On the personal side, as slaves to speed, we start to lose sight of family members, especially children, or those who are ill or infirm, who are not flying through the world as quickly and determinedly as we are. Just as seriously, we begin to leave behind the parts of our own selves that limp a little, the vulnerabilities that actually give us color and character. We forget that our sanity is dependent on a relationship with longer, more patient cycles extending beyond the urgencies and madness of the office."

David Whyte, 'Crossing the Unknown Sea: Work as a Pilgrimage of Identity'

Sunday, March 13, 2016

The Ship of Theseus & the Persistence of Identity

"Throughout our lives, we come to inhabit the seven layers of identity, often interpolating between them and constantly changing within each. And yet somehow, despite this ever-shifting seedbed of personhood, we manage to think of ourselves as concrete selves — our selves.

Hardly any perplexity of human existence is more fascinating than the continuity of personal identity — the question of what makes you and your childhood self the “same” person, despite a lifetime of change, from your cells to your values.

Harvard psychologist Daniel Gilbert captured this paradox perfectly: “Human beings are works in progress that mistakenly think they’re finished.”

The Ship of Theseus: A Brilliant Ancient Thought Experiment Exploring What Makes You You

https://www.brainpickings.org/2016/03/08/plutarch-the-ship-of-theseus-ted-ed/

Sunday, February 28, 2016

Practising Dying

























Learning from Trees


If we could,
like the trees,
practice dying,
do it every year
just as something we do—
like going on vacation
or celebrating birthdays,
it would become
as easy a part of us
as our hair or clothing.

Someone would show us how
to lie down and fade away
as if in deepest meditation,
and we would learn
about the fine dark emptiness,
both knowing it and not knowing it,
and coming back would be irrelevant.

Whatever it is the trees know
when they stand undone,
surprisingly intricate,
we need to know also
so we can allow
that last thing
to happen to us
as if it were only
any ordinary thing,

leaves and lives
falling away,
the spirit, complex,
waiting in the fine darkness
to learn which way
it will go.

Grace Butcher

From here.

Morning Poem

Listen. It’s morning. Soon I’ll see your hand reach
for my watch, the water will agitate in the kettle,
but listen. Traffic. I want your dreams first. And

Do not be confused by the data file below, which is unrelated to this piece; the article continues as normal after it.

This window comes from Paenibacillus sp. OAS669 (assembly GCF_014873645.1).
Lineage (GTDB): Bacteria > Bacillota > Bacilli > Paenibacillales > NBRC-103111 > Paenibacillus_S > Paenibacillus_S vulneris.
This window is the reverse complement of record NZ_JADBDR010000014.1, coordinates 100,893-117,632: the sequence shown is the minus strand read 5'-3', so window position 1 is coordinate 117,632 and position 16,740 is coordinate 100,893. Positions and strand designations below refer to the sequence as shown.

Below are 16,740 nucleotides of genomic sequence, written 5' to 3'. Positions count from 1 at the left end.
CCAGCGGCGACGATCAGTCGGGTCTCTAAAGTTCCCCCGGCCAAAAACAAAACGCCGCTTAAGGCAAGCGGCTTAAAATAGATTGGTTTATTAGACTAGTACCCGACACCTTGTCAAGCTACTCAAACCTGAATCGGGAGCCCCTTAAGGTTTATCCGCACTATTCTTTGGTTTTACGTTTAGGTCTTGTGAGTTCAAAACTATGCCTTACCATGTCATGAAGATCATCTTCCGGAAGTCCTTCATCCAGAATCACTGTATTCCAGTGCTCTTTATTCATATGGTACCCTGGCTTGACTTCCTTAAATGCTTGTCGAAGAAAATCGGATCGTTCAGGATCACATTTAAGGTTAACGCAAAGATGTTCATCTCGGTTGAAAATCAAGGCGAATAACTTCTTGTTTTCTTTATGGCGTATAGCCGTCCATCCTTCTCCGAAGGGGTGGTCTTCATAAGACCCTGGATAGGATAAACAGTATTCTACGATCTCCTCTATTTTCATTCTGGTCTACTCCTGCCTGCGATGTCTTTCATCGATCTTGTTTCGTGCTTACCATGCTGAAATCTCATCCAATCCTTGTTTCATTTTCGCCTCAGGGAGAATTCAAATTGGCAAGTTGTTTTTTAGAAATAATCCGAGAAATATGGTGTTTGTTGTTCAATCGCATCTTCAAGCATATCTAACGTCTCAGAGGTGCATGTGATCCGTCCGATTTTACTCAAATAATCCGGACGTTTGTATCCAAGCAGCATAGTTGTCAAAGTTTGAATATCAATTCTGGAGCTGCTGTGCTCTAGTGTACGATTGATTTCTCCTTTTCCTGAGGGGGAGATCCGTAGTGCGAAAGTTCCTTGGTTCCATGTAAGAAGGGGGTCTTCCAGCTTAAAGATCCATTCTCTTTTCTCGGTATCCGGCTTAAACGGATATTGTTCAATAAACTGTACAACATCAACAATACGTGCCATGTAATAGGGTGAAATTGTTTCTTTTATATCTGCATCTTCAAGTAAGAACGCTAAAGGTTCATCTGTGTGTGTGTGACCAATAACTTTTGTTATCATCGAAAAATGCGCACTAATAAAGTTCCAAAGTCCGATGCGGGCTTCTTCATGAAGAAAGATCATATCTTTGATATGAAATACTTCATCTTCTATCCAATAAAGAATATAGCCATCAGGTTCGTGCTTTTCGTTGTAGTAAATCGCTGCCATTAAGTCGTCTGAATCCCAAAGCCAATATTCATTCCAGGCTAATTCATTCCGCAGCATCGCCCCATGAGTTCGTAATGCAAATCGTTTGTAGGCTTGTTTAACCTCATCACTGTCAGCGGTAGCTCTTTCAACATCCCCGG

to slide my leg beneath yours before the day opens.

Wait. We slept late. You’ll be moody, the phone
will ring, someone wanting something. Let me put
my hands in your hair. Who I was last night I would
be again. This is how the future holds me, how depression
wakes with us; my body shelters it. Let me
put my head on your breast. I know nothing lasts.

I would try to hold you back, not out of meanness
but fear. Oh my practical, my worldly-wise. You
know how the body falters, falls in on itself. Tell me
that we will never want from each other what we
cannot have. Lie. It’s morning.

Robin Becker

One Place to Begin

You need a reason, any reason—skiing, a job in movies,
the Golden Gate Bridge.
Take your reason and drive west, past the Rockies.
When you’re bored with bare hills, dry flats, and distance,
stop anywhere.

Forget where you thought you were going.
Rattle through the beer cans in the ditch.
If there’s a fence, try your luck—they don’t stop cows.
Follow the first hawk you see, and when the sagebrush
trips you, take a good look before you get up.

The desert gets by without government.

Crush juniper berries, breathe the smell, smear your face.
When you wonder why you’re here, yell as loud
as you can and don’t look behind.
Walk. Your feet are learning.

Admit you’re afraid of the dark.
Soak the warmth from scabrock, cheek to lichen.
The wind isn’t talking to you. Listen anyway.
Let the cries of coyotes light a fire in your heart.
Remember the terrible song of stars—you knew it once,
before you were born.

Tell a story about why the sun comes back.

Sit still until the itches give up, lizards ignore you,
a mule deer holds you in her eyes.
Explain yourself over and over. Forget it all
when a scrub jay shrieks.
Imagine sun, sky, and wind the same, over your
scattered white bones.

John Daniel